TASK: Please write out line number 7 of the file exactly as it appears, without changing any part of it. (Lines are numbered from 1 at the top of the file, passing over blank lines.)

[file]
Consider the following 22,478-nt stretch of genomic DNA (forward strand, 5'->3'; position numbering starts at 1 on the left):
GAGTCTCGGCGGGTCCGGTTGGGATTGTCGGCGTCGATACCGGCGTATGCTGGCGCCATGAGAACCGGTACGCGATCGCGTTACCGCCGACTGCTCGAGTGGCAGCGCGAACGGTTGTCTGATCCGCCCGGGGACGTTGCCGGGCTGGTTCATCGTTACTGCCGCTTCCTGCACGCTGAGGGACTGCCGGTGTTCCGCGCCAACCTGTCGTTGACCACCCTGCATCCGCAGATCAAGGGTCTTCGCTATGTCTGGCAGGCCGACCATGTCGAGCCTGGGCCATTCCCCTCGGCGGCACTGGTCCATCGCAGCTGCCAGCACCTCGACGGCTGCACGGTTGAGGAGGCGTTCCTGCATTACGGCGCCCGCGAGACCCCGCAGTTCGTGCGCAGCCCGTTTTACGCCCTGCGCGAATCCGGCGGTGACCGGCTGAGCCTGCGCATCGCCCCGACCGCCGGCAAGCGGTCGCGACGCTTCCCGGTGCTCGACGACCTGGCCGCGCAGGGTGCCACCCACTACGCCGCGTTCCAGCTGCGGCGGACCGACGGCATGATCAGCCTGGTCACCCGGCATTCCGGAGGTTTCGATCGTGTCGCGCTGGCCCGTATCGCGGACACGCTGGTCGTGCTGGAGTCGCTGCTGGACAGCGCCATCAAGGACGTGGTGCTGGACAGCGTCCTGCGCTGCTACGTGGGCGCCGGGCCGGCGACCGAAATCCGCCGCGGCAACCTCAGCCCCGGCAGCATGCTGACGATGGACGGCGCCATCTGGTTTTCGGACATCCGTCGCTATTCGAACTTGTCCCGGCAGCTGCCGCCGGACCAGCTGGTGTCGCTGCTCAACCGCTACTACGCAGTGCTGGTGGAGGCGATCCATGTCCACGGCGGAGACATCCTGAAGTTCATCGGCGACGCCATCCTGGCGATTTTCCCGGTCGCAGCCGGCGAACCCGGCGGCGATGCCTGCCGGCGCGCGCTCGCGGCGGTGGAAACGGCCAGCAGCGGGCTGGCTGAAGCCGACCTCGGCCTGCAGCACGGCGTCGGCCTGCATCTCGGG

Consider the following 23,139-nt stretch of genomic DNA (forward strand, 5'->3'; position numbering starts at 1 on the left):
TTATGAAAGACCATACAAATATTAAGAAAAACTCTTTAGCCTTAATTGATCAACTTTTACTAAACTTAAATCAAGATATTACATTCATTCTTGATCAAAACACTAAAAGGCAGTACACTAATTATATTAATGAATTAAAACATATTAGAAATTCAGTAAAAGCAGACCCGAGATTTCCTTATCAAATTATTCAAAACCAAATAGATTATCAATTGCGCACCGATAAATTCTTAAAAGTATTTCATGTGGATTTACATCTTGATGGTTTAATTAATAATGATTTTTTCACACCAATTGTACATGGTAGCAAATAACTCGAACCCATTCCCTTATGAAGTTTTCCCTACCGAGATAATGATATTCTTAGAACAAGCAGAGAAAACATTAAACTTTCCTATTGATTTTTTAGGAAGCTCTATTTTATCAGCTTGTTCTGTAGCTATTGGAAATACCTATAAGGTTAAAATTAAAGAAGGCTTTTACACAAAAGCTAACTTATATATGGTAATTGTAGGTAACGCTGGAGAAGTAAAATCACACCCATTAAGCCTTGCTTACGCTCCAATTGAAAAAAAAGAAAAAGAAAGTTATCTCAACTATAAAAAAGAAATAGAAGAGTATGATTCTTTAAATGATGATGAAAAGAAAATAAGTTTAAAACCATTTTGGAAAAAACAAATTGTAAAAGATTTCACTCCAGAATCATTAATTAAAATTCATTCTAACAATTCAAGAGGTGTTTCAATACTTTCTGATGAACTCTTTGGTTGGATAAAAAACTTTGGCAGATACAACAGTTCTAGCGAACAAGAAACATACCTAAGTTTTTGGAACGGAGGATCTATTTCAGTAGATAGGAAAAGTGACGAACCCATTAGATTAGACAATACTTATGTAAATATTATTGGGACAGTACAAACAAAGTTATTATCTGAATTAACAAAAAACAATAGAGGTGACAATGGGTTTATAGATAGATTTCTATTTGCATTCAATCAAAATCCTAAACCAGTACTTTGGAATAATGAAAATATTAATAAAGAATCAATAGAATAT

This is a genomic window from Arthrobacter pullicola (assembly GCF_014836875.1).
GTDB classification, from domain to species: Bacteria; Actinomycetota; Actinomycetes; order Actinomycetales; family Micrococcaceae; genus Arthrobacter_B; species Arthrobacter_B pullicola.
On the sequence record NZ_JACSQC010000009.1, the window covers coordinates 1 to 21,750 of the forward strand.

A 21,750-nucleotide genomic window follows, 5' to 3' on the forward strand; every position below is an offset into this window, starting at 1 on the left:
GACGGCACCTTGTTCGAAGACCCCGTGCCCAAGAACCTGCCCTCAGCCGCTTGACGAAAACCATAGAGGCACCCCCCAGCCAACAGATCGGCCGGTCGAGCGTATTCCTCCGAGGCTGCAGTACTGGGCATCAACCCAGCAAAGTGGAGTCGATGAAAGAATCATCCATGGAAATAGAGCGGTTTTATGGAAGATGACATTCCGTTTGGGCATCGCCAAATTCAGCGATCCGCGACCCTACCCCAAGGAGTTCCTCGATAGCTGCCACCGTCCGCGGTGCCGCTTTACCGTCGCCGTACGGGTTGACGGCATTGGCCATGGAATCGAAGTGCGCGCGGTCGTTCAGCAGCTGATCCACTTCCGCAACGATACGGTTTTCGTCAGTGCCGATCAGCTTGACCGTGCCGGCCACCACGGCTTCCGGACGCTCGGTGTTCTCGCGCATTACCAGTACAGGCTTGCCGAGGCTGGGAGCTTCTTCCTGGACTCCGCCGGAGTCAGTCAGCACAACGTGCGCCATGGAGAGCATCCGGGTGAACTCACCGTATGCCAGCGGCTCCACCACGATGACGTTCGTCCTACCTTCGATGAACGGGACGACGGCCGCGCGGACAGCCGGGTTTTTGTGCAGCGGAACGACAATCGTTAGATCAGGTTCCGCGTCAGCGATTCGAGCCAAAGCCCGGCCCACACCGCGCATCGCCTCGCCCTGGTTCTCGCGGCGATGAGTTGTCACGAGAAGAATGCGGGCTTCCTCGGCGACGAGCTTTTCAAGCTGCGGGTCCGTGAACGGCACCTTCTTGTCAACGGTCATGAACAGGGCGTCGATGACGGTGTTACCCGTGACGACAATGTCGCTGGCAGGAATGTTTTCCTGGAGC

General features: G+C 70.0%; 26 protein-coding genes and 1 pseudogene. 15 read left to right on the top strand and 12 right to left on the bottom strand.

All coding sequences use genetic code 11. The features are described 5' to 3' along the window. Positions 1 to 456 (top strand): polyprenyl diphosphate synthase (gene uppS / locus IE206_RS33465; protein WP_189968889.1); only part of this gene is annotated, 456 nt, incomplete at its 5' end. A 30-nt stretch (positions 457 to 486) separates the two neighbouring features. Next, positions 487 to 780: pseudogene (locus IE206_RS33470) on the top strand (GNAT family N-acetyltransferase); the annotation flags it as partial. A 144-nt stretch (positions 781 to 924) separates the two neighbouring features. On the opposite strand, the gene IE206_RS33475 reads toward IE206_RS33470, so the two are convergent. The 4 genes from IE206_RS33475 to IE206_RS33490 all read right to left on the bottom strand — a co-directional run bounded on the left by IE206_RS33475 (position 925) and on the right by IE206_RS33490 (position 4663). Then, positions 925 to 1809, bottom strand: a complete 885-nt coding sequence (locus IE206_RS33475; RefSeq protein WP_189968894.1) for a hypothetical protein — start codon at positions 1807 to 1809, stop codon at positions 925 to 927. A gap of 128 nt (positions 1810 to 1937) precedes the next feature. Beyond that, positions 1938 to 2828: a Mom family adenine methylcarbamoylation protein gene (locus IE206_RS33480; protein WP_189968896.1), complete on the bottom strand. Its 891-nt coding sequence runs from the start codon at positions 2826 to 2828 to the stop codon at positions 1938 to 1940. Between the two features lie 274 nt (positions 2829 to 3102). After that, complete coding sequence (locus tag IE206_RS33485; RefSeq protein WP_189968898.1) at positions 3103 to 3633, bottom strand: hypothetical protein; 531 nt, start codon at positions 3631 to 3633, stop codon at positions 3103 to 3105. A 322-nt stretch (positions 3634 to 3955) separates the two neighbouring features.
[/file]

On the sequence record NZ_JACSQC010000009.1, the window covers coordinates 1 to 21,750 of the forward strand.